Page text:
I used to flinch when I saw some of these low end sparkling wines, but now look forward to drinking them. You can also blending them to make two of the most famous popular cocktails, like a Mimosa or Bellini. I have also been known to put a drop or two of St Germain or cassis to make a Kir Royal.

The ancient method of producing sparkling wine is to bottle the wine before it finishes the first fermentation, trapping the gas. This was probably the way sparkling wine was invented, and was probably an accident. It is still a debate among different regions in France. The process is still used today in some regions. The resulting wine lacks the intensity and elegance of what we know today.

The method traditional, or champagne method, has the bubble produced in the bottle. The second fermentation is started by the small addition of sugar and yeast to the bottle and a crown cap placed on the bottle to prevent the gas escaping as in the first fermentation. The bottle has to be strong to withstand the pressure, six atmospheres, (your tire pressure is 2.5). The wine takes several months to develop the intensity of sparkle, for Champagne it is 15 month, for Spanish Cava it is 9 month.

The length of time the wine is held increases the intensity of the bubbles and drives up cost.

It is all about time and money

Time, because the longer you leave the yeast with the wine, the more intense the bubbles and the longer they will linger in the glass and on the palate.

Money, because in the traditional method,  the process of making wine once and then again, is a labor intensive process and in Champagne, you are paying for some of the most expensive grapes in the world. The additional expense of aging, for non-vintage, the minimum is 15 months; vintage is 3 years and for Reserve or Tete de Cuvee, 5 or more years. The current release of Dom Perignon is 2002.

Where has the wine been for 10 years? It has been carefully blended, aged and crafted to be the finest expression of champagne. Who would be drinking a 10 year old Chardonnay these days?

I mention Chardonnay because it is one of the three primary grape used in Champagne. The other two are Pinot Noir and Pinot Meunier. You have heard of Pinot Noir and Chardonnay, but Pinot Meunier is rarely found outside of the Champagne region of France.

Champagne, real Champagne, comes from one place, the region of Champagne in France, located northeast of Paris, about a two hour drive. Until recently, Americans used the term Champagne to describe any wine with bubbles. With agreements with the European Union, we no longer use the term Champagne on our sparkling wine. Producers who had used it, will be given time to transition out of the use of the term. Champagne, the region, is recognized as the premier area of the world for producing sparkling wine. All other wine producing countries recognized the term champagne and use different terms to call their sparkling wine.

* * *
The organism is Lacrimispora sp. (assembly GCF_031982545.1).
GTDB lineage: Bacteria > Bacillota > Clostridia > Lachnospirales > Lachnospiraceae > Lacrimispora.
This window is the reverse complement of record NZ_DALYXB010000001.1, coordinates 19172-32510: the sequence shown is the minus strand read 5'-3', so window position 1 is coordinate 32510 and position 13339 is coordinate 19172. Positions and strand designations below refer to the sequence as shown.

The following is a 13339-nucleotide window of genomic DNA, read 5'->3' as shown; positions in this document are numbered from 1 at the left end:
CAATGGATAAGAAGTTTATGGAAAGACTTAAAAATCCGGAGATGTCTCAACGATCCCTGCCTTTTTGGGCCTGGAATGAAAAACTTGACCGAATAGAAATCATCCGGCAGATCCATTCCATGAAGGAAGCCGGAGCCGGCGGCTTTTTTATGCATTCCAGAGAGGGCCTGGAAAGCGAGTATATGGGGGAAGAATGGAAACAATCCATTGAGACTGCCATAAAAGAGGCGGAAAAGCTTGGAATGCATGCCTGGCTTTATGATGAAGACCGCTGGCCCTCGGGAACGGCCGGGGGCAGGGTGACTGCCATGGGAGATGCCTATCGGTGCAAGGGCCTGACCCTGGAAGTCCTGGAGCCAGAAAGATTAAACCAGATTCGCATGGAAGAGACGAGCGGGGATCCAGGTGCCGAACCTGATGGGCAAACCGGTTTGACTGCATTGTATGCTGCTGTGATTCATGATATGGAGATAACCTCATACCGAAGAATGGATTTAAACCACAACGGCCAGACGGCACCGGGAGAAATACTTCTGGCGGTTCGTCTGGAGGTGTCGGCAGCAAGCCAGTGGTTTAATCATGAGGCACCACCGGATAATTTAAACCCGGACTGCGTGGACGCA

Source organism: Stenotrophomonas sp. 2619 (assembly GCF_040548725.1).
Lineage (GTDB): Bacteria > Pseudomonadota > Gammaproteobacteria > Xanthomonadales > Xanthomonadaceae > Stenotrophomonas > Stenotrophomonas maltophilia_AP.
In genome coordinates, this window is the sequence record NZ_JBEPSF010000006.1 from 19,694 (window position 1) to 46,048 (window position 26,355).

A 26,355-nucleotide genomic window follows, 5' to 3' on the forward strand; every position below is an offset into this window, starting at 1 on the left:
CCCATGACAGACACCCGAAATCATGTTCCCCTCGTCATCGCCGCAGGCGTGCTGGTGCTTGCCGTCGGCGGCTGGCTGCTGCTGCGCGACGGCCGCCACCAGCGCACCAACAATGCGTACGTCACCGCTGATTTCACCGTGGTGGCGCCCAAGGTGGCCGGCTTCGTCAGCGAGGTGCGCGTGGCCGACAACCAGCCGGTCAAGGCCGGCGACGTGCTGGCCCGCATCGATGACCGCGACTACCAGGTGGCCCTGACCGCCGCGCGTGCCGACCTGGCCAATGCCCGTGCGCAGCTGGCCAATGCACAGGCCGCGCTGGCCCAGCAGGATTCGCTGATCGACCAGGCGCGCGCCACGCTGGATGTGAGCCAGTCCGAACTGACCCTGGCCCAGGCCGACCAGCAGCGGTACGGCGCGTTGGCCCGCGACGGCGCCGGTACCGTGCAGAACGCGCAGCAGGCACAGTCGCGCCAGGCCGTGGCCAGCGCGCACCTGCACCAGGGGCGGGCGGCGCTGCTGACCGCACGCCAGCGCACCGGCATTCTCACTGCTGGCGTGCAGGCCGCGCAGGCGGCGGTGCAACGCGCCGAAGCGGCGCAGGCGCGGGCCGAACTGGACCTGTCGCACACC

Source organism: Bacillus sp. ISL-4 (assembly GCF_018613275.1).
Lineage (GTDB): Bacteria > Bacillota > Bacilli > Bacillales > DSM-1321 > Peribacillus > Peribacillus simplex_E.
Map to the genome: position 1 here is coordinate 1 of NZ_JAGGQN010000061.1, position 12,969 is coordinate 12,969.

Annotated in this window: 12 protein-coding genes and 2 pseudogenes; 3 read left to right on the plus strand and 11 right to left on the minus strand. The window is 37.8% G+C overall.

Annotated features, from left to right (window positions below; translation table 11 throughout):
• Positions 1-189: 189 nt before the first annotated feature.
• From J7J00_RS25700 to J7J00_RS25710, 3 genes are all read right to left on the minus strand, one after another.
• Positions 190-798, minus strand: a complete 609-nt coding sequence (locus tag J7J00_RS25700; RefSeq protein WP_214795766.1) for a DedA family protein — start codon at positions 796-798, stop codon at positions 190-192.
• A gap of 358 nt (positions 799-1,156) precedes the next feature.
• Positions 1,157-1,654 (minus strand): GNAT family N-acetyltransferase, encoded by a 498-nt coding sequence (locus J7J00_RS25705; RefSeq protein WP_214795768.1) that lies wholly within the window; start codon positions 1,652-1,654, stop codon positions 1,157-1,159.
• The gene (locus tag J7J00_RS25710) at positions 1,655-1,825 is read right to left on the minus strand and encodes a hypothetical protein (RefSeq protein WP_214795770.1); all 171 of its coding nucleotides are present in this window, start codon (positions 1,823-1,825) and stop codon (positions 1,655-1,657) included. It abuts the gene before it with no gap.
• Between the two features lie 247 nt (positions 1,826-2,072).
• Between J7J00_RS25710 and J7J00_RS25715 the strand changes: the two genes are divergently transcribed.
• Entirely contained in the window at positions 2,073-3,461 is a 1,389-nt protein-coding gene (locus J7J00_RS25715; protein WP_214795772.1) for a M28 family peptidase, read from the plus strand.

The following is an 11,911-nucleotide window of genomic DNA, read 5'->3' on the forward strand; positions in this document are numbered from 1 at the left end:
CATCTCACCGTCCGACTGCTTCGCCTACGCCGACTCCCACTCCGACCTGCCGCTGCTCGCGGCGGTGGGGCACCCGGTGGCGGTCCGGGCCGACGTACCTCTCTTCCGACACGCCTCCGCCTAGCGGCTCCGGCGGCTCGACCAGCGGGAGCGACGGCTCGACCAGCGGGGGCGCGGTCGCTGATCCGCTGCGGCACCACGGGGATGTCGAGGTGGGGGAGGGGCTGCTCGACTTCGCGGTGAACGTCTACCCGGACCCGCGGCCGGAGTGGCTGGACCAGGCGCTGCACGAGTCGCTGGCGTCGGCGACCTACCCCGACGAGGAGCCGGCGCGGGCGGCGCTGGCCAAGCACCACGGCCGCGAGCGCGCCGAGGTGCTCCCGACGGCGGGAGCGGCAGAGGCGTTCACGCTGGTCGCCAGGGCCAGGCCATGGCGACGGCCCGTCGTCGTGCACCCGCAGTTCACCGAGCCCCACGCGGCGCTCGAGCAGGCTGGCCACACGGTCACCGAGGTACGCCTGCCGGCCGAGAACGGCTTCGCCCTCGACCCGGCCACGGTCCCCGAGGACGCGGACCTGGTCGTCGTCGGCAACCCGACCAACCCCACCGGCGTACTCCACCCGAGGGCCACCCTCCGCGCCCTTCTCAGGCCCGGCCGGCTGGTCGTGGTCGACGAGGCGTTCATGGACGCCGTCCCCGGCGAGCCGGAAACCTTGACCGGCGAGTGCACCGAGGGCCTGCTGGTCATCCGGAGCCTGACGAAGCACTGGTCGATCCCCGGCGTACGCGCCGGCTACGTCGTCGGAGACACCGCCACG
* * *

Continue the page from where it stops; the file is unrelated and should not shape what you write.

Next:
There are other exceptional areas such as Franciacorta in northern Italy, Cava from Spain, Anderson Valley and Carneros in northern California and other regions of France,  that produce Cremant sparkling wines, such as Alsace, Burgundy, Limoux  and Loire.

The styles of Champagne are, starting with the driest: Brut (there is extra Brut and Brut Savage or Brut Zero), Extra Dry, not really that dry and Demi Sec, which is moderately sweet. There is Doux, which is really sweet, but not found here very often.

Champagne can be made in the various styles with additional colors.

They come in Blanc de Blanc (Chardonnay only), Blanc de Noir (mostly Pinot Noir and some Pinot Meunier) and Rosé, a blend of red and white wines. Champagne is the only region in France that allows for the blending of red with white wines to make rosé wine. The others must use grape skin contact to achieve the pink color.

So when you are ready for Confetti, try some of these highly recommended wines:

France: Non-Vintage Brut:

Moet & Chandon Imperial Brut, Roederer Brut Premier, Veuve Clicquot Yellow Label Brut, Pol Roger Brut, Laurent Perrier Brut, Bruno Paillard,  Pommery Brut Royal, Heidsieck Monopole Blue Top, Delamotte Blanc de Blanc, Ruinart, Deutz Brut Classic

The Best of the Best:

Veuve Clicquot -La Grande Dame

Moet y Chandon – Dom Perignon

Krug Vintage and MV

Roederer – Cristal

Pol Roger- Cuvee Sir Winston

Dom Ruinart

Cremant: French, but not from Champagne:

Albrecht Brut Rose

Simonnet Febvre Brut & Rose

Baumard

Chateau Moncontour , Sparkling Vouvray

Spain: Cava

Codorniu Reserve

Freixenet Black Bottle

Paul Cheneau

Italy:

Franciacorta: Contadi Castaldi, Brut, Rose & Saten

Prosecco: LaMarca, Bisol, Maschio, Valdo, Zonin

California:

Roederer Estate, Domain Chandon